Birdman or (The Unexpected Virtue of Ignorance)




Alejandro González Iñárritu's Oscar-winning, navel-gazing extravagance is a genuine case 

of the Emperor's new clothes.



A meta-muddle: Michael Keaton, Naomi Watts and Zach Galifianakis


There is a danger of ugly narcissism when filmmakers tackle the subject of filmmaking and acting. Alejandro González Iñárritu's Birdman, which has been praised for its bold originality, is just bonkers. At face value, it is the story of Riggan Thomson (Michael Keaton), an alcoholic, telekinetic, washed-up actor once known as the star of a trilogy of superhero movies, in which he played the titular Birdman. As Riggan attempts to salvage his credibility with a Broadway production of Raymond Carver’s What We Talk About When We Talk About Love – which he has adapted himself – he must face both his demons and his alter ego.


Having played Batman himself, Michael Keaton is in a prime position to mine Riggan’s angst, which he does with a suitable degree of bile. Riggan was also a lousy husband and father and his daughter Sam (Emma Stone) has ended up in rehab. Ms Stone is probably the best thing in the film and supplies its most stinging moment when she rails against her father: “You don’t matter! You’re not important! Get used to it!” This sequence alone was probably reason enough to earn her her Golden Globe nomination. There are others, too – Edward Norton, Naomi Watts, Andrea Riseborough – all of whom do a lot of ‘acting.’ Any note of real life comes from an unexpected quarter, namely Zach Galifianakis (of all people) as Riggan’s best friend and producer. In any other movie, Galifianakis would have gone unnoticed, but here he’s a breath of fresh air in a work crammed with histrionics.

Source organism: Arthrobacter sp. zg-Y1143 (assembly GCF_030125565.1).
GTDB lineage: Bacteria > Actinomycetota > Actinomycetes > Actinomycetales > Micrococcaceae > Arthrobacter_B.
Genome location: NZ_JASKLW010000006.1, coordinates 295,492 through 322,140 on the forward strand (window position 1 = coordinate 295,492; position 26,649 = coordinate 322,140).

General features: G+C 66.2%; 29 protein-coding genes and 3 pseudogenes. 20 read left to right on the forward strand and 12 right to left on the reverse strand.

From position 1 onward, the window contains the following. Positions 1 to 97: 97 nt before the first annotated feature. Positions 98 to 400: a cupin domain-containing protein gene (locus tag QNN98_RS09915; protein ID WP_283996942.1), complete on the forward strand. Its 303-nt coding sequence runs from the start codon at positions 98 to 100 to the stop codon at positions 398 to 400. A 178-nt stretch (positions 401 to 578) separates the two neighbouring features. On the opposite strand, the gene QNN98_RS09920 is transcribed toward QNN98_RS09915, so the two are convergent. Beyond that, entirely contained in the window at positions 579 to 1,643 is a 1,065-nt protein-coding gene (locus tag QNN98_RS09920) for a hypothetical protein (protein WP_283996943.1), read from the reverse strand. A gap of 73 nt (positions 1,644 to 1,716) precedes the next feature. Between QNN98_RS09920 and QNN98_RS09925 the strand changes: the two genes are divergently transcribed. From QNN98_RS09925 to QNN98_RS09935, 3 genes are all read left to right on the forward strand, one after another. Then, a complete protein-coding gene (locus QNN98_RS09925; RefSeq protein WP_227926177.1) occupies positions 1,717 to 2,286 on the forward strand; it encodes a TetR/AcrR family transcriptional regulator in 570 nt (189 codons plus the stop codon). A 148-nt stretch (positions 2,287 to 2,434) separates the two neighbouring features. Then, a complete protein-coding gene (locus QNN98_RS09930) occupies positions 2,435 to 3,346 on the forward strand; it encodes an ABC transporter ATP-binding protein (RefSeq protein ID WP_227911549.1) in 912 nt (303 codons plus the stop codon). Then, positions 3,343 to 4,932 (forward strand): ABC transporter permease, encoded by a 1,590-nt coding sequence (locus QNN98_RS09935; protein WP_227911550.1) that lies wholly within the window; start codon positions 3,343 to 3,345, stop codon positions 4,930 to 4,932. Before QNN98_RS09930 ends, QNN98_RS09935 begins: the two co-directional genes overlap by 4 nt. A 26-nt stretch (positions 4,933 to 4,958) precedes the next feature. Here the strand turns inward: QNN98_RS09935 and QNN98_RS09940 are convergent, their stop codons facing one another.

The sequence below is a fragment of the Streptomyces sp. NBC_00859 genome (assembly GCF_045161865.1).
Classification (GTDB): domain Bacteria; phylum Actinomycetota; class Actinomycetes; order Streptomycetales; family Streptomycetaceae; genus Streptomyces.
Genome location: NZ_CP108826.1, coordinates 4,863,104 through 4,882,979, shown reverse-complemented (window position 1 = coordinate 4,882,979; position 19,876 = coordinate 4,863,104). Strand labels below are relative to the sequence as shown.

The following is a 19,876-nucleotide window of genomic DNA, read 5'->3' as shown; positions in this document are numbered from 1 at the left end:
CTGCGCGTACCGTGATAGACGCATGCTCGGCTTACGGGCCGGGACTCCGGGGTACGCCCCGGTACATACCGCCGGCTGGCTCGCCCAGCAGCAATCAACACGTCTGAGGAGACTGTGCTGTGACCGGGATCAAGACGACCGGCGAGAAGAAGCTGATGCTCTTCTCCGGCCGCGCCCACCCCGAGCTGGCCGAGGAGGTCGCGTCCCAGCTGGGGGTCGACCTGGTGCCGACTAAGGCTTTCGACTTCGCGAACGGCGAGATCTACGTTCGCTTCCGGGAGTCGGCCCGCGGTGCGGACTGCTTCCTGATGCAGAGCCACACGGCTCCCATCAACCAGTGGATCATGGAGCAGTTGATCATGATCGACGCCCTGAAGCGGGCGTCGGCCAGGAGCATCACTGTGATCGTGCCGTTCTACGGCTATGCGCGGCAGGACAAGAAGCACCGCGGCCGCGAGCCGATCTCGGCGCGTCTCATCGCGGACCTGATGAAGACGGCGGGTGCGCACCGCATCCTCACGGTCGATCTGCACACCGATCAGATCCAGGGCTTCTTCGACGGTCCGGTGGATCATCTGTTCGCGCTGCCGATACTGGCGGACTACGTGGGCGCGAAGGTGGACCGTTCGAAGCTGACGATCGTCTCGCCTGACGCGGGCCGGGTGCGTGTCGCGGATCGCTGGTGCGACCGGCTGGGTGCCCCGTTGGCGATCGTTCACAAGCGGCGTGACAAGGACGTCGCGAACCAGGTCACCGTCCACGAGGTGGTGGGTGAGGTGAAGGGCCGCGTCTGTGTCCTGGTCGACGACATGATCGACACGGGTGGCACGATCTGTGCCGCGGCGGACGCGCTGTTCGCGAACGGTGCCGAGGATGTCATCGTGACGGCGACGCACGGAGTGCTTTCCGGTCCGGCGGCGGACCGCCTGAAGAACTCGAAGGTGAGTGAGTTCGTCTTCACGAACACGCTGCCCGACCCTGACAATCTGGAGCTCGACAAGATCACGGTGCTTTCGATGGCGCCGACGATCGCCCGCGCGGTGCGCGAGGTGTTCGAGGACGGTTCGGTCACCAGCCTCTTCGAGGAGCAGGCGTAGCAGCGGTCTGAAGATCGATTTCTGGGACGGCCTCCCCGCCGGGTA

Birdman is so self-aware that the brain aches. Critics have praised the fact that it ‘appears’ to have been shot in one continuous take, which is cool but really should have no bearing on one’s appreciation of the work. It is indeed a film critic’s wet dream, a meta-movie that constantly draws attention to itself, while Antonio Sánchez' percussive score strives to keep us emotionally off-balance. Like Paul Thomas Anderson’s The Master, it’s a self-conscious, strident opus that marries consummate craftsmanship with cynical, often surreal chutzpah. It’s also vulgar, grotesque and smug.




Cast: Michael Keaton, Zach Galifianakis, Edward Norton, Andrea Riseborough, Amy Ryan, Emma Stone, Naomi Watts, Lindsay Duncan, Bill Camp.


Dir Alejandro González Iñárritu, Pro Alejandro González Iñárritu, John Lesher, Arnon Milchan and James W. Skotchdopole, Screenplay Alejandro González Iñárritu, Nicolás Giacobone, Alexander Dinelaris Jr and Armando Bo, Ph Emmanuel Lubezki, Pro Des Kevin Thompson, Ed Douglas Crise and Stephen Mirrione, Music Antonio Sánchez, Costumes Albert Wolsky.


Regency Enterprises/New Regency Pictures/M Productions/Le Grisbi Productions/TSG Entertainment/Worldview Entertainment-Twentieth Century Fox.

119 mins. USA. 2014. Rel: 1 January 2015. Cert. 15.